Sierra Kondos UP staff writer

Sierra Kondos
UP staff writer

For as far back as I can remember, coffee has been a main staple in our household. When my mother would write out the grocery list, the magic bean was listed in the top five with bread, butter, sugar and tea. During my childhood, “Wake up and smell the coffee,” was taken in the literal sense, the strong aroma in the air meant it was time to rise with the day.

I always thought that the way someone drank coffee said a lot about a person. My mother would take her coffee with milk and sugar, and go about to work with a pep in her step— clearly the side effects of combined sugar and caffeine after bustling all five of her children to the school bus.

My father took his coffee strong and black. I think it matched his personality quite well. He clearly did not have a pep in his step, and no one dared to bother him before noon. As an adult now, I relate to him more than I thought I would.

My first memory of beginning my day with coffee was when I was living with my brother, Zacheria. I woke up to the smell of sizzling bacon and got out of bed. When I went into the kitchen, my brother’s back was turned to me while he was flipping the thin slices on the stove, and somehow, he heard my footsteps in the carpet and said, “Breakfast is almost ready, but I didn’t make the coffee.” And quietly, I just walked over to the counter and began making coffee for us both. Somehow it became my job. It became important in our family. Over breakfast, we would sit down with our plates of bacon and mugs of coffee and quietly watch the news, just sitting in each other’s company until caffeine worked its magic.

For the next couple of years, I would dilute the taste of coffee with loads of sugar and creamers. I was not partial to the taste of coffee at all.

Once I began college at Lamar University as a full-time student, taking on a full-time job, raising my son, living on my own and paying all my bills, I realized that I was exhausted. My taste for sweet coffee became less important and my tolerance level went up by four cups. It also became a part of who I am, and it didn’t just stop with me. I spread the addiction to my sisters, or so I like to believe.

Now that we are in our mid to late 20s, coffee talks have become a morning tradition. For almost a year, I had all my three sisters living right next to me. Every morning I would hear a pounding on my window or door and have three evil incarnate individuals glaring at me from the other side of the glass. Reluctantly, I would open the door and allow the Sanderson sisters into my home and flock down upon my coffee corner like it was a shrine.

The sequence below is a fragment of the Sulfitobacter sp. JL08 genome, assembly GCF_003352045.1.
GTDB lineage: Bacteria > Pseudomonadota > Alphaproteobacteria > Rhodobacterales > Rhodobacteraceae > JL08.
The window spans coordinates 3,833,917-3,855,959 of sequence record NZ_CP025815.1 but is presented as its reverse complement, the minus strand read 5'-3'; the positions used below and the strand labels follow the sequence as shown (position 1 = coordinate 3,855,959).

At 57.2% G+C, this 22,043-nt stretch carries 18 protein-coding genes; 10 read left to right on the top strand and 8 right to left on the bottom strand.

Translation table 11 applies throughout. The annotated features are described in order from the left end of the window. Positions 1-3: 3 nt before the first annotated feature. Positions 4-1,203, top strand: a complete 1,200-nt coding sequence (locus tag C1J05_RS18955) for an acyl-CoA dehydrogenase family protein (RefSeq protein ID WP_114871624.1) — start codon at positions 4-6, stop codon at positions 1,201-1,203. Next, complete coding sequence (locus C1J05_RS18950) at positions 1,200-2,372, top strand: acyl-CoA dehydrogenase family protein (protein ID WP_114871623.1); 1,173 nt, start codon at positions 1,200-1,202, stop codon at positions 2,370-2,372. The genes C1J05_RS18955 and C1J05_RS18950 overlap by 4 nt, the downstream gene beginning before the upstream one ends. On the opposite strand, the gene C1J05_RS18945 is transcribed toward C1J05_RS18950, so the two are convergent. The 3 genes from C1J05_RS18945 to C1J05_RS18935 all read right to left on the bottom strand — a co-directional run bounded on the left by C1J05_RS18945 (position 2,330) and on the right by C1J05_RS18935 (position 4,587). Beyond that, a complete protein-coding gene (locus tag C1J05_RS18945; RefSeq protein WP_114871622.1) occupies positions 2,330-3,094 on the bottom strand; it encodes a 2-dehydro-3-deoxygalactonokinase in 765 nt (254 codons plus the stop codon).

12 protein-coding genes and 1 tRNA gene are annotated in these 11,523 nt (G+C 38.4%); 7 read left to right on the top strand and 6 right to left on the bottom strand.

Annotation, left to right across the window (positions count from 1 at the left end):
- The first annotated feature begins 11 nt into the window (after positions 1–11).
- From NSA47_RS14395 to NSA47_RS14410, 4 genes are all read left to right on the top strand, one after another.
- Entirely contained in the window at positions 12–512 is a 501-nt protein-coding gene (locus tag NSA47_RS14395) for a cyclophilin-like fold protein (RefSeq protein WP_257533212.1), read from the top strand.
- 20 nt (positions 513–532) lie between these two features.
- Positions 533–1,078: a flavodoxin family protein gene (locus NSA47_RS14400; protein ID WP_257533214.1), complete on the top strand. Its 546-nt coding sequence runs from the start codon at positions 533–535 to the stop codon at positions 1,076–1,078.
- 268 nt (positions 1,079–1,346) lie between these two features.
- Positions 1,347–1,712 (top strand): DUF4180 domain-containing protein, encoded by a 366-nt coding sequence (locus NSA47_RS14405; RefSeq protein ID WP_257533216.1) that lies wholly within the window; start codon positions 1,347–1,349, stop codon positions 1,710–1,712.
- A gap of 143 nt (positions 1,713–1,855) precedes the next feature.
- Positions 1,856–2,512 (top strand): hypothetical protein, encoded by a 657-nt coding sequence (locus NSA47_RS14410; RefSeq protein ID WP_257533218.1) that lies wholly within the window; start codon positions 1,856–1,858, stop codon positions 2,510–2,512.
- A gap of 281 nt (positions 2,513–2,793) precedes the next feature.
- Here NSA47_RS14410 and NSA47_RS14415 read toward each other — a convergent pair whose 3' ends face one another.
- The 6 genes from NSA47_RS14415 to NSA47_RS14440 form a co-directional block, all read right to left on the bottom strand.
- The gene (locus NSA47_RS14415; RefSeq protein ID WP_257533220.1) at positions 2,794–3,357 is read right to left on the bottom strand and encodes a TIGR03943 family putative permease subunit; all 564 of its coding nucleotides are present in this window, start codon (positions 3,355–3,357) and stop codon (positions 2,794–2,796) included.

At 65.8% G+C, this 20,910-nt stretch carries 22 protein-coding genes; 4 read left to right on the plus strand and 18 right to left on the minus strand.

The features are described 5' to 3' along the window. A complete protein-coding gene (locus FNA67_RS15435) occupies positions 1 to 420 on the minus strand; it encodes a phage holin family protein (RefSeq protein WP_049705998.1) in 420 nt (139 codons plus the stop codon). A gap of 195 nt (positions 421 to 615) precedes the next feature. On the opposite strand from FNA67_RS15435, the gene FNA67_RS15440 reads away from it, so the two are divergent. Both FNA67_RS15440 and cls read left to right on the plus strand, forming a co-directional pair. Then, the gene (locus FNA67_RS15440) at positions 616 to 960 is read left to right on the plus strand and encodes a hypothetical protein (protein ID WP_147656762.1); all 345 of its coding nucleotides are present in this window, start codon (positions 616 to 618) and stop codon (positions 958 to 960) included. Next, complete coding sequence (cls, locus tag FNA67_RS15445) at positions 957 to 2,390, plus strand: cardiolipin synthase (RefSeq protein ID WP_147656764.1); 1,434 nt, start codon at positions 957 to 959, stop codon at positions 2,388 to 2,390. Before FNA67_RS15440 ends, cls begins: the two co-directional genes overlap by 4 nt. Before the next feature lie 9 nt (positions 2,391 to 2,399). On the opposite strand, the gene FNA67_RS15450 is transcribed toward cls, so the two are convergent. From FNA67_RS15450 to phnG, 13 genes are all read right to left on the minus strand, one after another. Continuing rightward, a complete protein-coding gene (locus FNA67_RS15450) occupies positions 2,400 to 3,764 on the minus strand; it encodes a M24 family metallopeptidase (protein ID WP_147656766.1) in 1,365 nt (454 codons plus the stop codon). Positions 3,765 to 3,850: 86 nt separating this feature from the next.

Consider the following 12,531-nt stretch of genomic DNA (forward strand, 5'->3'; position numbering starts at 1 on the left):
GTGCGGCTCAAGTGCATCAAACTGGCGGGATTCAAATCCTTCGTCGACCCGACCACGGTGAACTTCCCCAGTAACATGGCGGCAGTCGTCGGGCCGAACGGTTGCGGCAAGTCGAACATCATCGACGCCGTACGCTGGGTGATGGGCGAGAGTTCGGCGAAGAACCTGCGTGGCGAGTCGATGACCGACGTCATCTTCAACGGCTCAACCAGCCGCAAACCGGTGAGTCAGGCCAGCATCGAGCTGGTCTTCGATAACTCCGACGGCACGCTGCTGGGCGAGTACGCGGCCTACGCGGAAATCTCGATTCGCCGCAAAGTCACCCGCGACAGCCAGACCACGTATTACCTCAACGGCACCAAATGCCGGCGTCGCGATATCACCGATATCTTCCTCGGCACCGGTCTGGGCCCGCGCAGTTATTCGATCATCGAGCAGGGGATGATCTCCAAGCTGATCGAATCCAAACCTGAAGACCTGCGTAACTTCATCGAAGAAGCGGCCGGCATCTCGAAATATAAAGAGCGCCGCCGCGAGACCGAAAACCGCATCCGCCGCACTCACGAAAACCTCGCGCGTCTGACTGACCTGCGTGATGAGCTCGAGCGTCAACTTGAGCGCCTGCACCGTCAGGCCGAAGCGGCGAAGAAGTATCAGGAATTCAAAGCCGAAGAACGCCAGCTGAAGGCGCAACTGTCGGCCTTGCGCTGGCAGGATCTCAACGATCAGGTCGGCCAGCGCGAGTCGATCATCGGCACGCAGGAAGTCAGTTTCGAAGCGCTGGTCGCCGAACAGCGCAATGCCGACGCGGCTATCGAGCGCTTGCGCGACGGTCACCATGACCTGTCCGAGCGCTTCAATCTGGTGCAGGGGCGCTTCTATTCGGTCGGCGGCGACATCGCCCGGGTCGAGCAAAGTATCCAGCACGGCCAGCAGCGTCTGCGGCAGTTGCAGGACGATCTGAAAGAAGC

We all have different personalities, and the shades of the coffee we share attest to our differences.

I am the world’s biggest procrastinator and stress keeps me awake at night, so I take my coffee with just a splash of Pumpkin Spice cream — the darker the better.

My twin, Carolyn, adds two spoons of sugar and vanilla creamer into her cup. She only likes her one cup of coffee to do the trick-of-tricks — Hocus Pocus I need my coffee to focus.

My little sister, Krystina, creates her coffee with cream and sugar. She is the reason we have to brew multiple pots.

Our baby sister, Holly, is new to coffee talks and takes her coffee with mostly sugar and milk — her taste for coffee is at a minimum level.   

My sisters and I sip lightly on our mugs as we talk about family matters, television shows, religion or work. On rare occasions, we might even talk about a new man that we are seeing, pass around his photo and make explicit comments that’s just for laughs among sisters. This is by far the happiest I am in my life. The closeness that we share is bonding over coffee.

The phrase, “Lets meet up for coffee,” is now known by all who know us as a serious invitation that, “We need coffee now,” and that we request your company. And paying for the company of a friend who is willing and fully committed to binge-drinking coffee, and talking about anything and everything is worth the money.

For my family, “The best part of waking up…” is literally in our cups.

Story by Sierra Kondos, UP staff writer

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